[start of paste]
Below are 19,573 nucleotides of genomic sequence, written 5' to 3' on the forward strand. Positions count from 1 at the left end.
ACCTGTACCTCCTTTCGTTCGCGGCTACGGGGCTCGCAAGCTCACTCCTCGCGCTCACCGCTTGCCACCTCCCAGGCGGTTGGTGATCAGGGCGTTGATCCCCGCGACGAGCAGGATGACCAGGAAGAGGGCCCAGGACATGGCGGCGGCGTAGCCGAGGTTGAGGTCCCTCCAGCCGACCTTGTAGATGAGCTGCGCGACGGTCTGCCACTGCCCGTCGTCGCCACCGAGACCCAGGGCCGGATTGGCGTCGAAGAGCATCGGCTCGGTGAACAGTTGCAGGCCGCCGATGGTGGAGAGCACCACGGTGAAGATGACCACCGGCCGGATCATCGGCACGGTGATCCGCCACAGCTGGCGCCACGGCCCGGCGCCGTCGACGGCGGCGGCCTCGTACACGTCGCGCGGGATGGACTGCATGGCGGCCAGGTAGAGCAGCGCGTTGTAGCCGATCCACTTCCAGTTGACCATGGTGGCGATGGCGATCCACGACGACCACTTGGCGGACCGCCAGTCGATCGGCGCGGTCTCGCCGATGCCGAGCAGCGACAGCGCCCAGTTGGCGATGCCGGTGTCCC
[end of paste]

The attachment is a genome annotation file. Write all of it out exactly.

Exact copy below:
Below are 19,573 nucleotides of genomic sequence, written 5' to 3' on the forward strand. Positions count from 1 at the left end.
ACCTGTACCTCCTTTCGTTCGCGGCTACGGGGCTCGCAAGCTCACTCCTCGCGCTCACCGCTTGCCACCTCCCAGGCGGTTGGTGATCAGGGCGTTGATCCCCGCGACGAGCAGGATGACCAGGAAGAGGGCCCAGGACATGGCGGCGGCGTAGCCGAGGTTGAGGTCCCTCCAGCCGACCTTGTAGATGAGCTGCGCGACGGTCTGCCACTGCCCGTCGTCGCCACCGAGACCCAGGGCCGGATTGGCGTCGAAGAGCATCGGCTCGGTGAACAGTTGCAGGCCGCCGATGGTGGAGAGCACCACGGTGAAGATGACCACCGGCCGGATCATCGGCACGGTGATCCGCCACAGCTGGCGCCACGGCCCGGCGCCGTCGACGGCGGCGGCCTCGTACACGTCGCGCGGGATGGACTGCATGGCGGCCAGGTAGAGCAGCGCGTTGTAGCCGATCCACTTCCAGTTGACCATGGTGGCGATGGCGATCCACGACGACCACTTGGCGGACCGCCAGTCGATCGGCGCGGTCTCGCCGATGCCGAGCAGCGACAGCGCCCAGTTGGCGATGCCGGTGTCCC